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Category: Citizenship / Topics: Government History

The US Constitution Revisited

by Dan Seagren

Posted: September 17, 2021

On February 29, 1952, Congress designated September 17 as Constitution Day and Citizenship Day. This day commemorates the signing of the U.S. Constitution on September 17, 1787, and recognizes all American citizens…

The United States Constitution has served as the supreme law of the United States since taking effect in 1789. The document was written at the 1787 Philadelphia Convention and was ratified through a series of state conventions held in 1787 and 1788. Since 1789, the Constitution has been amended twenty-seven times; particularly important amendments include the ten amendments of the United States.

The first Constitution was called the Articles of Confederation, which was ratified in 1781. The Articles of Confederation did have issues however. The main issue was that the government had no money or way to get money under the Articles. The army wasn't being paid and was depopulated.
The Constitution creates the branches of government and gives them the power to govern. However, it also protects the citizens of the United State and guarantees their basic rights. Historically the Constitution Articles of Confederation was called the Articles before becoming the Constitution of the United States and the Federalist Papers has been an important guide to the interpretation and application of the US Constitution for over 230 years.

The above is a rather brief condensed version of its beginning so let us move to January 2021 when President Biden abolished the 1776 Commission with one of his executive orders. Although the 1776 Report was made available to the public by May 2021 a newly established 1776 Commission met at the Hillsdale College to discuss civic education, education curricula (badly needed), state civic reform efforts, pending federal legislation and executive action, and future acts of the Commission. And Presidential executive orders are not always permanent.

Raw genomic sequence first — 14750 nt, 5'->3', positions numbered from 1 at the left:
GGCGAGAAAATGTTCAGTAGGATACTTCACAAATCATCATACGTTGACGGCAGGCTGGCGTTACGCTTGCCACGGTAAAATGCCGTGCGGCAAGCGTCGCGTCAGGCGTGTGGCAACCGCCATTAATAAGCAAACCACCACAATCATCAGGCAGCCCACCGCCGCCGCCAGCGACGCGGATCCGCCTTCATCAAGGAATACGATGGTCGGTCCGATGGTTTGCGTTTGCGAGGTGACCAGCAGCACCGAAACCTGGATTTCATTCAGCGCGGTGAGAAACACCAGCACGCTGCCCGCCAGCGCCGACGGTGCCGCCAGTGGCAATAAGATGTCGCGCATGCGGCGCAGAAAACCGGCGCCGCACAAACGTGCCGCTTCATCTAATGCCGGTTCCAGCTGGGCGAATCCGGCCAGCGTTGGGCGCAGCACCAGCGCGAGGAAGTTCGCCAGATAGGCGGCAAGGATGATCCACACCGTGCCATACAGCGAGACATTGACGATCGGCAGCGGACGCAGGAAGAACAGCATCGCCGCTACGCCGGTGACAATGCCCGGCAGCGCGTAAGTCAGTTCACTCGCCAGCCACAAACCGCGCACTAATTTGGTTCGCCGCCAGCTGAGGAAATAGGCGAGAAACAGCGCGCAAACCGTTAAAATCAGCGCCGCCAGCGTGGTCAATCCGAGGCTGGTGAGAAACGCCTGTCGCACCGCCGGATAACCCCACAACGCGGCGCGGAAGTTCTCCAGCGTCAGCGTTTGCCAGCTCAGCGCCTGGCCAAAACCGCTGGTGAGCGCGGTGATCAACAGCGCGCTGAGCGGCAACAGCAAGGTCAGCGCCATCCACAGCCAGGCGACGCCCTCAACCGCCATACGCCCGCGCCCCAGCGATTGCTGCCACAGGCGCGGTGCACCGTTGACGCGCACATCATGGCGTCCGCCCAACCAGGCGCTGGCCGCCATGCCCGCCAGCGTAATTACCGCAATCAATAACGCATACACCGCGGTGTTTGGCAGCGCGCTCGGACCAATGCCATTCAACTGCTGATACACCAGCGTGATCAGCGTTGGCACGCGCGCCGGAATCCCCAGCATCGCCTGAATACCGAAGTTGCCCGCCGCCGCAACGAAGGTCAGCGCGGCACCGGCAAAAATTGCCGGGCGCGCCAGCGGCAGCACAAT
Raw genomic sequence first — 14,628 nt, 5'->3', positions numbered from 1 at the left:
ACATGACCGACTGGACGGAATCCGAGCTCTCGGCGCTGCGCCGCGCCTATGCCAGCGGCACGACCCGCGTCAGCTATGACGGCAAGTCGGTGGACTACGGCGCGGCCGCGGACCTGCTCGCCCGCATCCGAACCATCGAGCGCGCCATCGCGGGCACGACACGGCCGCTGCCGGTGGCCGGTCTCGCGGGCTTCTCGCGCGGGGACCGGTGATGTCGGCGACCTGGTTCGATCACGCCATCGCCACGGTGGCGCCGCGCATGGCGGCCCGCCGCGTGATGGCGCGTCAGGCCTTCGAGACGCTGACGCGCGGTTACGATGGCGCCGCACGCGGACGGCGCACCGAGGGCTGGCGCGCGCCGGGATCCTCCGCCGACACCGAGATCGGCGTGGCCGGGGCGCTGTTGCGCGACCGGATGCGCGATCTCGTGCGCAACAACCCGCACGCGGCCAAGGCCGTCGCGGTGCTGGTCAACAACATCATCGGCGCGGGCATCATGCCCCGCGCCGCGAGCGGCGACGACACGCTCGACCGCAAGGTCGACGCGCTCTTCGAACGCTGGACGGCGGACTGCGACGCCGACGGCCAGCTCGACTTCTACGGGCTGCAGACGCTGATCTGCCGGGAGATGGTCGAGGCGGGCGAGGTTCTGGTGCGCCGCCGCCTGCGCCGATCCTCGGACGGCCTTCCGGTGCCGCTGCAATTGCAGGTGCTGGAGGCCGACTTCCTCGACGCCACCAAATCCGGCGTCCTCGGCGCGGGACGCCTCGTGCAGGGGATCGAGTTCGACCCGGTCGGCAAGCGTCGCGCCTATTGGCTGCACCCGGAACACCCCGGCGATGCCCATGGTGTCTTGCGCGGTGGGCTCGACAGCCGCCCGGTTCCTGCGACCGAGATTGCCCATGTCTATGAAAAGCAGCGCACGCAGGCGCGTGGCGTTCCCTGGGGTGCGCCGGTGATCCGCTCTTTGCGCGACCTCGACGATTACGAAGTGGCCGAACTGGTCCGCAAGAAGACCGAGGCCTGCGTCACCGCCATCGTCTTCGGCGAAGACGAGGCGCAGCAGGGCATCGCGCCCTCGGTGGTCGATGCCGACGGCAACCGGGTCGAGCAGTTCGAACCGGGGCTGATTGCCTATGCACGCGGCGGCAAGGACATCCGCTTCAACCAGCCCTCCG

Liberal Arts Education can vary considerably like decrees that can include knowledge of human resources, economics, law, sociology, and employment with relationships etc. that can become strictly civil (domestic, nationalistic, political) with little or no Constitutional requirements (including morality and spirituality). History can be selective instead of factual, allowing drifting away from the norm if the US Constitution is weakened, abandoned, or replaced.

Educators need the original US Constitution and God the Father Almighty. so don't forget that our Nation was founded as a Christian Nation, not secular. How many nations can you count that were founded in that same way? The US was and could be very unique so let's keep it that way which won't be easy.

PS Annette Gordon-Reed examines the history of white supremacy in the United States from the eighteenth century to the present. Racially based slavery warped the country’s prospects from the beginning, Gordon-Reed writes, and its abolition did not erase the corrosive ideas that upheld the system for generations and that continue to destroy American lives today.See what we are up against and she is not the only one. Lets rethink our origin and act accordingly.

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Dan Seagren is an active retiree whose writings reflect his life as a Pastor, author of several books, and service as a Chaplain in a Covenant Retirement Community.

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Posted: September 17, 2021

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